Intervention strategies also need to incorporate the critical issues of culture and social context. Works on specific cultural groups, such as Lock (1995) on interventions with African American youth, Jackson (1995) on counseling youth of Arab Ancestry, Thomason (1995) on counseling Native American clients, Zapata (1995) on working with Latinos, and Yagi & Oh (1995) on interventions with Asian American youth, provide valuable guidelines on working with specific populations and serve to increase awareness of the specific cultural factors relevant to that particular cultural group. Awareness of, and the ability to assess, specific factors such as acculturation, language proficiency (including guidelines on the use of translators), and sociocultural history, further enhances the provision of culturally affirming treatment strategies (Paniagua, 1994; Vazquez Nuttall, DeLeon, & Valle, 1990).
The need to deal with diverse groups must also include work with gay and lesbian youth (LaFontaine, 1994) and youth with disabilities (Sanchez, in press), particularly as we proceed with educational inclusion models which are further enhancing the diversity presented within school systems.

TRAINING STUDENTS TO BE CULTURALLY SENSITIVE
With the changing composition of today's student population, the need to provide educational programs that address the complex issues related to multiculturalism and diversity is becoming more and more evident. Schools and educators must begin to develop curriculums that integrate awareness, knowledge, and skills within educational materials. It is critical that diversity and multiculturalism not be conceived as being accomplished by adding a course, a lecture, or a one-day "multicultural fair." A total curriculum transformation needs to take place where the critical issues of diversity and multiculturalism are integrated into all aspects of students' academic achievement, social skills development, and relationship with the community at large.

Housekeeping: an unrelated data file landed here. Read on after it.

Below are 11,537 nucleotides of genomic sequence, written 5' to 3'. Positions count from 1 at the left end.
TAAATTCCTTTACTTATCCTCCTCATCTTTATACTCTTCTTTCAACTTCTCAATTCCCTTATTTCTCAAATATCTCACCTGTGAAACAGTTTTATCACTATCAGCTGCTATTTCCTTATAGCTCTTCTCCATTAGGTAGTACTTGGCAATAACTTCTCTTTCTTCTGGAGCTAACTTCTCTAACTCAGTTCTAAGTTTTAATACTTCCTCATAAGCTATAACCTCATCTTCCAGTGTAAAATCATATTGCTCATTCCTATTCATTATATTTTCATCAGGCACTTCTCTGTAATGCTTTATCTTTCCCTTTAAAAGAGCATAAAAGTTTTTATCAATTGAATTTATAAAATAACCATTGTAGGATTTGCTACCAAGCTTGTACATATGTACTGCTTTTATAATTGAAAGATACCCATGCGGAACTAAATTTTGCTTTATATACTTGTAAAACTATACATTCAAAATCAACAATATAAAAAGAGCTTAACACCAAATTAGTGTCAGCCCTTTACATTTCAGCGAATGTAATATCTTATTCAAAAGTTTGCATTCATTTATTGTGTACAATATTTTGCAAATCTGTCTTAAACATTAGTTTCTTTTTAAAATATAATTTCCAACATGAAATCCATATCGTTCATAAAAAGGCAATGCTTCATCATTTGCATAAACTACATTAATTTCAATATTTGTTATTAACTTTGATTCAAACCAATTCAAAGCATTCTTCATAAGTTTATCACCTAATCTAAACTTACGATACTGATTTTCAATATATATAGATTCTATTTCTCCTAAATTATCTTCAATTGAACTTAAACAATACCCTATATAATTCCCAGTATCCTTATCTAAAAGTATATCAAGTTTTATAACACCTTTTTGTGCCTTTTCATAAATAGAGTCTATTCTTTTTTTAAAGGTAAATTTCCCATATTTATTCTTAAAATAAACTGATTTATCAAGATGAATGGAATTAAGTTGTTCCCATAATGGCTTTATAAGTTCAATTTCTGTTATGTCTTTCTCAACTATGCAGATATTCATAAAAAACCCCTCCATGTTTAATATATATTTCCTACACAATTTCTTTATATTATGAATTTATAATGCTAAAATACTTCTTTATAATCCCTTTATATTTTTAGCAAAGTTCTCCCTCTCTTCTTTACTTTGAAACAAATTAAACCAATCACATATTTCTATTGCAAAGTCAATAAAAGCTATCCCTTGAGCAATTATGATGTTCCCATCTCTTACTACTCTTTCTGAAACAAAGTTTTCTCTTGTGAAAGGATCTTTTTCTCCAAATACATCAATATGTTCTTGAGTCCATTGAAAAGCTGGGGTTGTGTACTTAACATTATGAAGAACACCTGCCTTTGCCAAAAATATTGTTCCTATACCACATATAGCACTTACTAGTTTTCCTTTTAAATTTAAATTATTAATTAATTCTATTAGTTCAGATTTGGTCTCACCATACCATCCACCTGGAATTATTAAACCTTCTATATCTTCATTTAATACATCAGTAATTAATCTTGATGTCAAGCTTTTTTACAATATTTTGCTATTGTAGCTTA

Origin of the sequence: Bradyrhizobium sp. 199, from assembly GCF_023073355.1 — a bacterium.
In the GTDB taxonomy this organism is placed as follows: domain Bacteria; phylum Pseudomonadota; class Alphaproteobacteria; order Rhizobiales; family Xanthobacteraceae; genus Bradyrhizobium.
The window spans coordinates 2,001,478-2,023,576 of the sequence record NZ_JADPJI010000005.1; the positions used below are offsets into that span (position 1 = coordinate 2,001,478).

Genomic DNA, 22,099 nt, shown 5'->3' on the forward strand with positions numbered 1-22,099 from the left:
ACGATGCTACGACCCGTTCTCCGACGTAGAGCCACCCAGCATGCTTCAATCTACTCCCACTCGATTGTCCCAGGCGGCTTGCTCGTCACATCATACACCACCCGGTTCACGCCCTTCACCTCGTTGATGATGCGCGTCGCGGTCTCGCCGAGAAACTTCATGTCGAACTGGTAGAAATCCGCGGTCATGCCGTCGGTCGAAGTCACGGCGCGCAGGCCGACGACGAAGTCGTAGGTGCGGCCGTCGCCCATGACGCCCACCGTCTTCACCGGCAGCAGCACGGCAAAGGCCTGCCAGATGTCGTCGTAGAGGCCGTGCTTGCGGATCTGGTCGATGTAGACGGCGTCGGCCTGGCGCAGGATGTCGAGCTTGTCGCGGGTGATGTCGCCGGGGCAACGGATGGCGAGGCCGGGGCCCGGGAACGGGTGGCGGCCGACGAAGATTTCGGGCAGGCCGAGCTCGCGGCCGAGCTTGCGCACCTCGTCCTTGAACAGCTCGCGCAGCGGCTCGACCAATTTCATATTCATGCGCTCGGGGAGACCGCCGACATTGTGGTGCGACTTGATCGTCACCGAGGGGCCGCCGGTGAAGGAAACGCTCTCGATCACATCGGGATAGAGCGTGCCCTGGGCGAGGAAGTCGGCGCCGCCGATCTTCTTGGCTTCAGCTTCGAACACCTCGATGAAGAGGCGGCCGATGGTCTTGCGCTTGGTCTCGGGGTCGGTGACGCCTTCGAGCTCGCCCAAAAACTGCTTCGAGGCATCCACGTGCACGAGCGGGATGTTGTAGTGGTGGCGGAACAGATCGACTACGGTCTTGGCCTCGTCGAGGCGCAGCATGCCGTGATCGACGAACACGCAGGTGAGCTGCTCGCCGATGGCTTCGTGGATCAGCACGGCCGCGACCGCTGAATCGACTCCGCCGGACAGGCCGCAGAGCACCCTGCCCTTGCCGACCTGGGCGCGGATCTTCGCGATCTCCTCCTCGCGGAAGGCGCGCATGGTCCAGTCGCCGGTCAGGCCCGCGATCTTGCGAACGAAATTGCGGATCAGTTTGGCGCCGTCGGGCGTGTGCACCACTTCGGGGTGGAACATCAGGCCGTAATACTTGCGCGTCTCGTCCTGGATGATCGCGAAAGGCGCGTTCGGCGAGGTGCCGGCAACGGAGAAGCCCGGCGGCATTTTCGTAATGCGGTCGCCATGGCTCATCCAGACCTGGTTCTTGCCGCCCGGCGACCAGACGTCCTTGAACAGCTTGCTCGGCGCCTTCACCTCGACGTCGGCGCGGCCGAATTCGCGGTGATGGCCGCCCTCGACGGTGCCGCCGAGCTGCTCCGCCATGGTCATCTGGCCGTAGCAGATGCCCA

An example of such an attempt is the work of one of the authors (Li, 1993, 1994) who developed a psycho-educational course to help students increase their self-awareness, acceptance and appreciation of the self and others, and communication skills. The course was tried in two multicultural schools and in one school comprised mainly of minority children. The response from the students and teachers of both regular and special education classrooms was positive. They noticed the nurturing climate developed through the course.

The opportunity for children to begin to integrate into their lives issues related to multiculturalism and diversity is vital to the development of acceptance and respect for others from diverse backgrounds. Along with traditional educational models that present historical and social information about people from diverse backgrounds, the creation of models that stress the development of awareness and cultural sensitivity skills needs to take place (Omizo & D'Andrea, 1995). Under this general category of enhancing multicultural awareness and respect for diversity is the critical need for confronting issues of racism and prejudice. The need for direct discussion and exploration of these issues within schools needs to be conceptualized as another critical element of the work done by those involved with the diverse learner within multicultural settings (Ponterotto & Pedersen, 1993).

INVOLVING PARENTS AND COMMUNITY AS AUTHENTIC PARTICIPANTS
Another major component in working with diverse learners is that of establishing "authentic" relationships with parents and the community. This is a critical element of any effort directed towards increasing multicultural understanding and the development of a truly pluralistic school and community environment. To become actively involved in school is hard for immigrant parents who are not familiar with American school systems. Workshops on American schools including structure, rules, services, and the rights and responsibilities of parents and children are found to be helpful, even empowering, to these parents.